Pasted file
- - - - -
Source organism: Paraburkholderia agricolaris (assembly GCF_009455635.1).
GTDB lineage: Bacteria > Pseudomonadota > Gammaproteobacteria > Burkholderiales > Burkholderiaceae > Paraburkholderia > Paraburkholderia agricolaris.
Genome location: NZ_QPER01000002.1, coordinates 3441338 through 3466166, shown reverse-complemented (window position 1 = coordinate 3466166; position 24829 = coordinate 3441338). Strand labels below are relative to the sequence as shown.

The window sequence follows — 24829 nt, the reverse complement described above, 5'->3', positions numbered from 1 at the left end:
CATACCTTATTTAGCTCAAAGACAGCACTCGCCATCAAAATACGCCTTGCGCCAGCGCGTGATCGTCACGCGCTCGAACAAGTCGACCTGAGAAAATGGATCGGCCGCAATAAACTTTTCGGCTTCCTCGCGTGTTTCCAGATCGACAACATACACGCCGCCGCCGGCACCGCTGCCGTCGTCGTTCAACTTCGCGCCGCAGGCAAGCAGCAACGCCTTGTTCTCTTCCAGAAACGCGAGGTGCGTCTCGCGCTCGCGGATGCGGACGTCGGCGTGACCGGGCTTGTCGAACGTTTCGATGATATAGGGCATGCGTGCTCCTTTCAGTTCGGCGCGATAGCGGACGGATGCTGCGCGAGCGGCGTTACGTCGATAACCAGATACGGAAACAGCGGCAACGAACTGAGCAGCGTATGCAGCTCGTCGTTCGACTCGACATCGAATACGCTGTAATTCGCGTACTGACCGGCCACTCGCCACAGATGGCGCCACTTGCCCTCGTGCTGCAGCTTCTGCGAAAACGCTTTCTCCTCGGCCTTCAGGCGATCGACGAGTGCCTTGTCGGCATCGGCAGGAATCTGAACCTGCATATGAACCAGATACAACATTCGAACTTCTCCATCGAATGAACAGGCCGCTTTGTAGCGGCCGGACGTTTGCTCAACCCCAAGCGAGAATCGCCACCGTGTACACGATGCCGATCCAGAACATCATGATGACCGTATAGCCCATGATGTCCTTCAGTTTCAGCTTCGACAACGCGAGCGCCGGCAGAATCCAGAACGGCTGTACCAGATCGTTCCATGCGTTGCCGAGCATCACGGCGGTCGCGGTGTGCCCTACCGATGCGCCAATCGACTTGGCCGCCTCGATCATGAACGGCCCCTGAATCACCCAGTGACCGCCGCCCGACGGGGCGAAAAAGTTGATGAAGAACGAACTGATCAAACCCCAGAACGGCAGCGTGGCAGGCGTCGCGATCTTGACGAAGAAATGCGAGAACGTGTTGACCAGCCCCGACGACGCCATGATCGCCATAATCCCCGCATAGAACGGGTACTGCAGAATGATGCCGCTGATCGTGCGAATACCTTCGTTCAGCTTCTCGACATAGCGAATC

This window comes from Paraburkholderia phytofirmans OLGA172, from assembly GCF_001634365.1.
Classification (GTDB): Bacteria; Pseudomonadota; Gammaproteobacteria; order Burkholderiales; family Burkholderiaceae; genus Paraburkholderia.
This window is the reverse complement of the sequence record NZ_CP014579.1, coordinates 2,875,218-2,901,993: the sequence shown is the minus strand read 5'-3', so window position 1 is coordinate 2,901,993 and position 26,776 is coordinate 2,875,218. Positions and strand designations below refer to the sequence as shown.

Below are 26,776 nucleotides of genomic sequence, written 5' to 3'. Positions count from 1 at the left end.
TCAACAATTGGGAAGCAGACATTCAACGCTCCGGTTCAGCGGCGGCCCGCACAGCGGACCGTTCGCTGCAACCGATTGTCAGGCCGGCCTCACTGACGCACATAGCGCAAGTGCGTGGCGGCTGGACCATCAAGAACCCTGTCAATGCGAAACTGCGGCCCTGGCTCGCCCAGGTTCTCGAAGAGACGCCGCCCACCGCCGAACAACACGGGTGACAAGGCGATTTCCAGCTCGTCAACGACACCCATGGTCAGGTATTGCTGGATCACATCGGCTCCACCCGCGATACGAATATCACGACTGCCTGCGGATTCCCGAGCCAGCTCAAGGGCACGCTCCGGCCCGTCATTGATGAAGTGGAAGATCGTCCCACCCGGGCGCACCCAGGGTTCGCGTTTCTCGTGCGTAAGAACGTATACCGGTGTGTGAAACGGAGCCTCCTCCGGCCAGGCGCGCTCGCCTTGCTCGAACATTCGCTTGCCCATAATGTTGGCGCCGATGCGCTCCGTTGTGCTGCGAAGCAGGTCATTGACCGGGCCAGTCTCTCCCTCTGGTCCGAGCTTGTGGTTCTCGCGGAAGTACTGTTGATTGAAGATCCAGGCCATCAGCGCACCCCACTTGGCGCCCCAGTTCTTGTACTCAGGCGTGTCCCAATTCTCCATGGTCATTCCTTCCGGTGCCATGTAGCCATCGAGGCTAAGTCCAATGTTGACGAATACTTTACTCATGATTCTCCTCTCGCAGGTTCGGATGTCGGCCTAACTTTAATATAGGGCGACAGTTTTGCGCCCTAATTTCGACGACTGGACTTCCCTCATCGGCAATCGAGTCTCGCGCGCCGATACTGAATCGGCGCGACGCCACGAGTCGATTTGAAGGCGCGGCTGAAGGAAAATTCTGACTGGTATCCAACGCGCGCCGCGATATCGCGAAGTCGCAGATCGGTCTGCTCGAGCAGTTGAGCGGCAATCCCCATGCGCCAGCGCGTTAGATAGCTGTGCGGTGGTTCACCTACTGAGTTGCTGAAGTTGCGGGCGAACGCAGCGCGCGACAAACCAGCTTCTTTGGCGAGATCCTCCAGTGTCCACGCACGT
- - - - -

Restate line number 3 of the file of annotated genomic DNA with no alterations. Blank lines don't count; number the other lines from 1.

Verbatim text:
Genome location: NZ_QPER01000002.1, coordinates 3441338 through 3466166, shown reverse-complemented (window position 1 = coordinate 3466166; position 24829 = coordinate 3441338). Strand labels below are relative to the sequence as shown.